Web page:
1   Introduction: Using This Handbook

This handbook has been created to help editors, proofreaders, and professors of ancient Near Eastern studies, biblical studies, and early Christianity as well as graduate students, and perhaps even undergraduates specializing in these disciplines. Obviously a book like this cannot explicitly address every style-related question that might arise in the course of writing a book, thesis, or term paper; rather, it is meant to resolve questions arising in our particular fields that are covered inadequately, or not at all, in the standard manuals.

In preparing this Handbook, we have consulted various of these standard manuals, especially The Chicago Manual of Style (14th ed.; Chicago: University of Chicago Press, 1993; referred to hereafter as CMS ) and the "Instructions for Contributors" in the Journal of Biblical Literature 117 (1998): 555–79 and also the now somewhat dated Chicago Guide to Preparing Electronic Manuscripts (Chicago: University of Chicago Press, 1987). Although this style manual takes precedence over these other manuals, CMS in particular will remain a helpful and even indispensable supplement.  The next section explains the place of CMS and other reference works in the hierarchy of authorities.

As it is written in CMS, "No editor worth the title will apply identical rules to every book manuscript." At the same time, experience has taught us that minute deviations from standard style at the outset can later metastasize gruesomely, causing extra work, frustration, eye strain, and delays. To make the writing process less painful for author and publisher alike, we have decided to apply uniform standards to all books in as many details as possible.


2   Editorial Responsibilities

2. Editorial Responsibilities

    2.1 Book Style Sheet

    2.2 The SBL Handbook of Style

    2.3 Other Authorities

      2.3.1 Biblical Names and Terms

      2.3.2 Nonbiblical Ancient Near Eastern Names

      2.3.3 Names of Deceased Persons

      2.3.4 Place Names

      2.3.5 Other Words

      2.3.6 Unusual Words

Editors and proofreaders strive to ensure that a given book both adheres to a specific style and respects the unique demands of each volume. To achieve their myriad goals, editors and proofreaders rely on "authorities." The top three authorities in this case are—in descending order:

    (1) Book style sheet (§2.1)

    (2) The SBL Handbook of Style (§2.2)

    (3) Other authorities (§2.3)


Chief among the arbiters of editorial problems is the book style sheet. Inevitably, each book will present unique issues. If enough issues arise, the project editor will need to create a book style sheet. These issues, often concerning capitalization, spelling of unique terms, hyphenation, and so on, should be documented (not merely listed in alphabetical order) in the book style sheet.


The SBL Handbook of Style is designed to address those editorial and stylistic issues that are not specific to a particular book manuscript.


Questions of style that are not covered by The SBL Handbook or the book style sheet may be resolved by other authorities.  For the orthography of proper names, we follow the authorities noted in §§2.3.1 through 2.3.5.  For other questions, CMS may be helpful.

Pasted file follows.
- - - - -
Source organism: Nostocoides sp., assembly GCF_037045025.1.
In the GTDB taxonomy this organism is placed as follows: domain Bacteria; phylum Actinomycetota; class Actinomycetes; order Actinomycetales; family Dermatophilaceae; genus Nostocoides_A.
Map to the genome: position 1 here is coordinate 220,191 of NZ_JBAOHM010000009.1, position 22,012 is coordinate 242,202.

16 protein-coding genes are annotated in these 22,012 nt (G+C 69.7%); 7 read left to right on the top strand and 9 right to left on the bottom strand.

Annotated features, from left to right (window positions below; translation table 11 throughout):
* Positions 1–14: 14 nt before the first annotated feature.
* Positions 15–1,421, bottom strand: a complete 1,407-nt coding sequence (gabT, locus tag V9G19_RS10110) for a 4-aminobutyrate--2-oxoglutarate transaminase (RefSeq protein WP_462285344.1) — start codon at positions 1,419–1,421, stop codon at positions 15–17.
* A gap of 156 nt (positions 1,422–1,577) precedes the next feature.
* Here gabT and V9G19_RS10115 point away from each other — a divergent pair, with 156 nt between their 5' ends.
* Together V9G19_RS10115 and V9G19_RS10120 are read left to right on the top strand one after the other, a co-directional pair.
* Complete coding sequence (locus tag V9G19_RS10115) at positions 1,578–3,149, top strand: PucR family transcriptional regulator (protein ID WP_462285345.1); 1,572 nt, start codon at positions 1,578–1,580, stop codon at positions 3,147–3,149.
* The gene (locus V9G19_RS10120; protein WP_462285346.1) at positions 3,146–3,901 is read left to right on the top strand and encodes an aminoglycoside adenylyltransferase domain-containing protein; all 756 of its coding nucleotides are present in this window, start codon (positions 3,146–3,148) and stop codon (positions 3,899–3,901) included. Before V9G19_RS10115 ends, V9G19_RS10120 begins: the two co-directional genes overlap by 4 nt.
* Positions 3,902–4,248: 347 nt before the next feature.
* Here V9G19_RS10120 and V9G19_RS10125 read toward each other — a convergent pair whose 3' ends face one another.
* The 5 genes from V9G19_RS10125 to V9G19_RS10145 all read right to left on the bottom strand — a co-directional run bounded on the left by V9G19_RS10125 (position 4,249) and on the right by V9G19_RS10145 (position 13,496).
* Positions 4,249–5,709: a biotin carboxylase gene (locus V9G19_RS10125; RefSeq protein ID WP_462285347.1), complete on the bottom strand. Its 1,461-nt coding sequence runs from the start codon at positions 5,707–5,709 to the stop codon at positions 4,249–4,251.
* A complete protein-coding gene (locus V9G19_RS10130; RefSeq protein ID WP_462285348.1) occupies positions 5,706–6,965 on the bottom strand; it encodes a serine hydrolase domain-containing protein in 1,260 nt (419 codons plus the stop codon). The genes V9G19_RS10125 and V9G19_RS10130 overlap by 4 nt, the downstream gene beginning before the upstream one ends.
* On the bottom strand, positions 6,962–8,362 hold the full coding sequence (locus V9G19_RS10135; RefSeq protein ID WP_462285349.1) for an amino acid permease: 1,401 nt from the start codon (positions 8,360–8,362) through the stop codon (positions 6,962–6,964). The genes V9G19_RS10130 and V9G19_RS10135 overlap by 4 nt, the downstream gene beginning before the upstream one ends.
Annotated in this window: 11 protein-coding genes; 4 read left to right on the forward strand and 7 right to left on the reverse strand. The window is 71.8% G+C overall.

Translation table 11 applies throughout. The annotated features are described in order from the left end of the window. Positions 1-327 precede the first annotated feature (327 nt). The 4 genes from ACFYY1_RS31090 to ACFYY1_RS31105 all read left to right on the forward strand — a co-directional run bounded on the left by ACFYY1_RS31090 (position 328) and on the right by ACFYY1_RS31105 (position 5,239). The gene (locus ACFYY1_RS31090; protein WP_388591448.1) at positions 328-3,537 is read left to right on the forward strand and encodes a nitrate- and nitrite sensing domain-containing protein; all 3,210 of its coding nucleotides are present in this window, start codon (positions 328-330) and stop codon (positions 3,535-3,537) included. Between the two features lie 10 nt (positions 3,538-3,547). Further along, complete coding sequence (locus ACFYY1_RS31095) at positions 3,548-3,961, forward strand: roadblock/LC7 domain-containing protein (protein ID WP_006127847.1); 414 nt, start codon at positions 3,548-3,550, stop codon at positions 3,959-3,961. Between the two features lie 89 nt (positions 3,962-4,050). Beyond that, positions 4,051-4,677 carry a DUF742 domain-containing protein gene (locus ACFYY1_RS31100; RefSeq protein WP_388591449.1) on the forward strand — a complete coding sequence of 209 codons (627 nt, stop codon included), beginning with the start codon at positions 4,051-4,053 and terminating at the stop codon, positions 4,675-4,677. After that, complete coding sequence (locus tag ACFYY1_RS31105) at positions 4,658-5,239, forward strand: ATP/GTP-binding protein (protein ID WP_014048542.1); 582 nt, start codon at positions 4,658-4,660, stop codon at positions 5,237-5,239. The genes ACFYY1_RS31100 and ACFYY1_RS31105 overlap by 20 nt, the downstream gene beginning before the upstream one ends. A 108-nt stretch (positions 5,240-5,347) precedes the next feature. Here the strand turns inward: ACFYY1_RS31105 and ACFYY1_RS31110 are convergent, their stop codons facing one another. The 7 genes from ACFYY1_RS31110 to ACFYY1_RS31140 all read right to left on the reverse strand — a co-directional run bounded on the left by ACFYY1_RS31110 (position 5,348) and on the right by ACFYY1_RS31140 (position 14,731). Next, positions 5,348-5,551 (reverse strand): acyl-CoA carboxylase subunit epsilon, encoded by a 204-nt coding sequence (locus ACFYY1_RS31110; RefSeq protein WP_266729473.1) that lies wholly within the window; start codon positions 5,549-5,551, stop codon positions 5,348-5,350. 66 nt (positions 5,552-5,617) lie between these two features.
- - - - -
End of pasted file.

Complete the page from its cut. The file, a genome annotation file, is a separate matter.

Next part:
For biblical names and terms, follow the version of the Bible used in your book, which should be specified in the book style sheet. If the translations are your own, indicate that. In general, we prefer the names and terms found in the NRSV or the Anchor Bible Dictionary (New York: Doubleday, 1992), which follows the NRSV.


For nonbiblical ancient Near Eastern names, use the gazetteers and indexes in the following: Michael Roaf, Cultural Atlas of Mesopotamia (New York: Facts on File, 1990), and John Baines and Jaromír M`lek, Atlas of Ancient Egypt (New York: Facts on File, 1980), supplementing these sources with Jack Sasson, ed., Civilizations of the Ancient Near East (4 vols.; New York: Scribners, 1995).

For the titles of ancient Near Eastern texts, follow any of the resources mentioned in the previous paragraph, as well as such works as James B. Pritchard, ed., Ancient Near Eastern Texts Relating to the Old Testament (3d ed.; Princeton: Princeton University Press, 1969 [= ANET]), William W. Hallo, ed., The Context of Scripture (3 vols.; Leiden: E. J. Brill, 1997– [= COS]), or the Society of Biblical Literature Writings from the Ancient World series (= SBLWAW).

For more technical Assyriological matters, consult Riekele Borger, Handbuch der Keilschriftliteratur (3 vols.; Berlin, de Gruyter, 1967–1975 [= HKL]), which contains resources for Akkadian and Sumerian studies up to 1974. The annual "Keilschriftbibliographie" in Orientalia supplements HKL. Further issues can be resolved using Erich Ebeling et al., eds., Reallexikon der Assyriologie (Berlin, 1928– [RlA]). For more technical Egyptological questions, see Wolfgang Helck, Eberhard Otto, Wolfhart Westendorf, eds. Lexikon der Ägyptologie (7 vols.; Wiesbaden: Harrassowitz, 1972–1992 [= ]). Undoubtedly, the Encyclopedia of Egyptology, in progress at Oxford University Press, will be an exceptional resource.


Consult Merriam-Webster's Biographical Dictionary (Springfield, Mass.: Merriam-Webster, 1997).


For place names, consult Merriam-Webster's Geographical Dictionary (3d ed.; Springfield, Mass.: Merriam-Webster, 1997).


For all other words, consult Merriam-Webster's Collegiate Dictionary (10th ed.; Springfield, Mass.: Merriam-Webster, 1994). For compound words not in Merriam-Webster, see the rules and examples in CMS.



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